Switch the electric heater on in the sauna or steam room. Leave the sauna room for around 10 to 15 minutes.
This allows the sauna time to heat up to a high temperature. Adjust the thermostat on the heater when returning to the sauna room.
The level of heat a user is able to withstand depends on familiarity with using saunas and tolerance to hot climates. Keep the sauna at a temperature of around 140 to 150 degrees Fahrenheit if not a regular sauna user.
More experienced users are able to withstand temperatures of 160 to 180 degrees.
Check the level of perspiration after 10 to 15 minutes in the sauna. Turn the temperature up if not sweating at the current temperature.
Turn it down if the sweat is heavy and streaming down the face or torso. Sweating at this level sometimes causes the user to dehydrate and pass out.
A moderate degree of sweat means the sauna is set to the correct temperature.
Stay on the lower benches of the sauna or steam room if new to the experience. The temperature rises as a user moves up the benches.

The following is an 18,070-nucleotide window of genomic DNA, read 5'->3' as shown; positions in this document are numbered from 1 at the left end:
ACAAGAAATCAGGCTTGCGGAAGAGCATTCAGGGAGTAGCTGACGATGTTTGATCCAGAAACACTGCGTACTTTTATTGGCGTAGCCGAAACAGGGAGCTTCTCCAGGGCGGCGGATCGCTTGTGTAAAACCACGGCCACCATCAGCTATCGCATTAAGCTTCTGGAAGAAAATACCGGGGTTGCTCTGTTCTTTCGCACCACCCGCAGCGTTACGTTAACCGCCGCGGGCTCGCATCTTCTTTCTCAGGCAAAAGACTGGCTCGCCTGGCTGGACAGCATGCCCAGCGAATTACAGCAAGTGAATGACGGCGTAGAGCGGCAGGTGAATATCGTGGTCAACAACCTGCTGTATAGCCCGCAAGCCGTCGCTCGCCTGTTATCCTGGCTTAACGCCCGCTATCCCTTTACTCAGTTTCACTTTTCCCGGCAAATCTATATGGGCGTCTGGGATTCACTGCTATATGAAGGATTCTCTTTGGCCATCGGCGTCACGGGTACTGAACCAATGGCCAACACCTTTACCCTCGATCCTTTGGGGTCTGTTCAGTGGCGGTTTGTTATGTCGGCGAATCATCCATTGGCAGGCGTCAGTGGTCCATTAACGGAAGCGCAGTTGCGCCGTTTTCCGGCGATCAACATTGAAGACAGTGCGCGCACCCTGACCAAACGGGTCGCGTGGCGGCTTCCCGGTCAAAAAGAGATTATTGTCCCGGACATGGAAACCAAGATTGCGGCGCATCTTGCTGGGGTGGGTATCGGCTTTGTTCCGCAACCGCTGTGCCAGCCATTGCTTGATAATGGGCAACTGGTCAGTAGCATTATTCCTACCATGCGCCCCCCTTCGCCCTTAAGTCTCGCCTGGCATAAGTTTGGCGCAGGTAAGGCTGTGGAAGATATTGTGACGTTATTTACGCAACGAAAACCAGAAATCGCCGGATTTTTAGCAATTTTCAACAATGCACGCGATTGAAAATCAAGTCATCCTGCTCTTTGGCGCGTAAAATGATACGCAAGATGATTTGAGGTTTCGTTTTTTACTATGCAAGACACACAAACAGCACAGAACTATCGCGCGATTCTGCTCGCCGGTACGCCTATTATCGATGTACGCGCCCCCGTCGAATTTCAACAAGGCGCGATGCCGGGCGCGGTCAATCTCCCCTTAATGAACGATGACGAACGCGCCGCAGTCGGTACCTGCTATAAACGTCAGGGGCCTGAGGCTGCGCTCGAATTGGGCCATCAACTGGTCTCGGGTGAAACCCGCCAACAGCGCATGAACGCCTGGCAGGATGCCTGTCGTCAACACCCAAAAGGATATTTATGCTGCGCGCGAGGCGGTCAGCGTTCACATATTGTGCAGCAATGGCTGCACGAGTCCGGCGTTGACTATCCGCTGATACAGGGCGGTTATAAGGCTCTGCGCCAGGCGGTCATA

After several uses, move up to a higher bench after becoming accustomed to the sauna. Stay in the sauna for no longer than 30 minutes.
Regular users are able to withstand longer periods.
Tend to the rocks on the sauna's heater. Most gymnasiums and home saunas have rocks that emit steam when dowsed in water.
Scoop some water using the bucket ladle at the side of the heater and tip onto the coals. The water quickly turns to hot steam, which increases the humidity and temperature of the sauna room.
Speak to a physician before using a sauna if any medical conditions are present. The intense heat of the sauna sometimes leads to unconsciousness or heat stroke, and aggravates existing health problems.
Many people are unsure as to whether it's acceptable to sit in a sauna naked or whether a towel is to be worn at all times when using public saunas. Being naked allows all of the body's pores to be cleansed by the steam, whereas wearing a towel restricts the flow of heat.
Check with the gymnasium or spa owner on what's acceptable practice. Single-sex saunas are more likely to be accepting of nudity, whereas unisex ones require some covering up.